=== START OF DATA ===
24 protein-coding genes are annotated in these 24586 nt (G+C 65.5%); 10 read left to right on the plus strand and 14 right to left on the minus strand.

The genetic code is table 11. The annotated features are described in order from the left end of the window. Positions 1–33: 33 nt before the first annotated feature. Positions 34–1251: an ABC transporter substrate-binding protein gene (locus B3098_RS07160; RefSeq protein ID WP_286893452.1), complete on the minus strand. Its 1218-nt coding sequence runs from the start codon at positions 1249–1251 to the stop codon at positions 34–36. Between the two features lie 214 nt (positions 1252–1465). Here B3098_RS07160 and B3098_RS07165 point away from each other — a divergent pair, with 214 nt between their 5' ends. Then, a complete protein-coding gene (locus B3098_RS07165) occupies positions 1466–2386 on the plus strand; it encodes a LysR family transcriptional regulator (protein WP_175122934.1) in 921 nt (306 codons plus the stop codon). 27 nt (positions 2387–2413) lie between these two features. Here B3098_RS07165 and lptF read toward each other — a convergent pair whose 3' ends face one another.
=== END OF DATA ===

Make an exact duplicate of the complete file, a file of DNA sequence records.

24 protein-coding genes are annotated in these 24586 nt (G+C 65.5%); 10 read left to right on the plus strand and 14 right to left on the minus strand.

The genetic code is table 11. The annotated features are described in order from the left end of the window. Positions 1–33: 33 nt before the first annotated feature. Positions 34–1251: an ABC transporter substrate-binding protein gene (locus B3098_RS07160; RefSeq protein ID WP_286893452.1), complete on the minus strand. Its 1218-nt coding sequence runs from the start codon at positions 1249–1251 to the stop codon at positions 34–36. Between the two features lie 214 nt (positions 1252–1465). Here B3098_RS07160 and B3098_RS07165 point away from each other — a divergent pair, with 214 nt between their 5' ends. Then, a complete protein-coding gene (locus B3098_RS07165) occupies positions 1466–2386 on the plus strand; it encodes a LysR family transcriptional regulator (protein WP_175122934.1) in 921 nt (306 codons plus the stop codon). 27 nt (positions 2387–2413) lie between these two features. Here B3098_RS07165 and lptF read toward each other — a convergent pair whose 3' ends face one another.